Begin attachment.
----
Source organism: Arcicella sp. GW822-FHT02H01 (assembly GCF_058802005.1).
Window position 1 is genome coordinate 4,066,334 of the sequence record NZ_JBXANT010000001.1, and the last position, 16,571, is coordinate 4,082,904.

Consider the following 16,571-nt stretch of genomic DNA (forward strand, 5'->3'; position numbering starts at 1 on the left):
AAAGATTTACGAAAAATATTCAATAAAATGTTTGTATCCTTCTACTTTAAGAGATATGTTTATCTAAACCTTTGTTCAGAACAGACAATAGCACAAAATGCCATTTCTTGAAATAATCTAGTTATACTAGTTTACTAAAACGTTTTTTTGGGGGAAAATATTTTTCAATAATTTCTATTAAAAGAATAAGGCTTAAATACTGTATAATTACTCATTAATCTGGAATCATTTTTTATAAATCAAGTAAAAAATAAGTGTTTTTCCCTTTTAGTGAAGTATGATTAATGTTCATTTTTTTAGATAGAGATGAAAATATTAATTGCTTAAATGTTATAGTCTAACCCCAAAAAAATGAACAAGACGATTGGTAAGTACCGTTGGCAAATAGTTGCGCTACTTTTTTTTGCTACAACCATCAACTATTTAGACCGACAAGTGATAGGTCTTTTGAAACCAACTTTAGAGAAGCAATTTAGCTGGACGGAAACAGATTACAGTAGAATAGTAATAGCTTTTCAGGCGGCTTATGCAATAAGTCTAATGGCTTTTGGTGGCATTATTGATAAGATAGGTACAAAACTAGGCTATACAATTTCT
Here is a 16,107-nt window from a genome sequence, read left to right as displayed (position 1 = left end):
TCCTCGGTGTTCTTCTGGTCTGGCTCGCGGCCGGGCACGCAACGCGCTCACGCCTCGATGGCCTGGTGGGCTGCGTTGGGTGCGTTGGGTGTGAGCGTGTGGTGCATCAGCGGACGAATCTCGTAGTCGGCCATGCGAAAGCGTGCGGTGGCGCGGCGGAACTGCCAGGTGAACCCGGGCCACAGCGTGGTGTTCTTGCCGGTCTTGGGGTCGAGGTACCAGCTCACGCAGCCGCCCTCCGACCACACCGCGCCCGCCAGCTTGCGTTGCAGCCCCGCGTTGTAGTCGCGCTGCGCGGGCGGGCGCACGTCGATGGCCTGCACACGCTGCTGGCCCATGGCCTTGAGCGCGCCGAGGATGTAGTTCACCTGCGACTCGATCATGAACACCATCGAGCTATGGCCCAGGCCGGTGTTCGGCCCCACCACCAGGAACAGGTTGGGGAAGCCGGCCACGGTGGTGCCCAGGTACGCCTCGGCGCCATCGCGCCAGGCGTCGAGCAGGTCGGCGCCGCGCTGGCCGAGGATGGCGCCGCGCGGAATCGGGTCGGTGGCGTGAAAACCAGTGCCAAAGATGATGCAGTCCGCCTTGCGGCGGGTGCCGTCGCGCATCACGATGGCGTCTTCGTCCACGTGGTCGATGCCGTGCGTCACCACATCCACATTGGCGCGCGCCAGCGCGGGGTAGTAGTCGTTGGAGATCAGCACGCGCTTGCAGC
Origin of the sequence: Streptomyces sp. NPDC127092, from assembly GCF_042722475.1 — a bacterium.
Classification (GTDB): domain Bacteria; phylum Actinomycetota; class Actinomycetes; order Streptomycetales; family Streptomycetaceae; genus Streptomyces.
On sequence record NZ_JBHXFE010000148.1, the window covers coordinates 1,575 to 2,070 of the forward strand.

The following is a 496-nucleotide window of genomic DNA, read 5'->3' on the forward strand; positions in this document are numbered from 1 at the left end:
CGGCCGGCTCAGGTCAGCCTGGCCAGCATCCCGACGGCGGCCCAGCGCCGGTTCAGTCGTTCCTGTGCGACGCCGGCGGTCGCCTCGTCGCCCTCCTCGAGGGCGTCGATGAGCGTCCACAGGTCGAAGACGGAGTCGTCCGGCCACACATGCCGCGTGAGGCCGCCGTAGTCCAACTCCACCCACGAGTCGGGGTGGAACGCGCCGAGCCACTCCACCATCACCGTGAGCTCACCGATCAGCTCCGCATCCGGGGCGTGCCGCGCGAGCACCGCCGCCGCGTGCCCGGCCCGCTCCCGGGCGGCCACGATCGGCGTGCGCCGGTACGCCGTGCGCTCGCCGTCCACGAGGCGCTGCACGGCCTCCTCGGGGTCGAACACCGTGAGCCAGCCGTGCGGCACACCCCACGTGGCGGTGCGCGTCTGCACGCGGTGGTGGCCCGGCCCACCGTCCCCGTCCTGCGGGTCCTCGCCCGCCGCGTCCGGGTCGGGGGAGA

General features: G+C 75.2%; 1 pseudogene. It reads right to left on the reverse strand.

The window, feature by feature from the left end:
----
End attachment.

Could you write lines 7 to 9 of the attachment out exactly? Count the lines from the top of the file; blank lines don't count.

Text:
Origin of the sequence: Streptomyces sp. NPDC127092, from assembly GCF_042722475.1 — a bacterium.
Classification (GTDB): domain Bacteria; phylum Actinomycetota; class Actinomycetes; order Streptomycetales; family Streptomycetaceae; genus Streptomyces.
On sequence record NZ_JBHXFE010000148.1, the window covers coordinates 1,575 to 2,070 of the forward strand.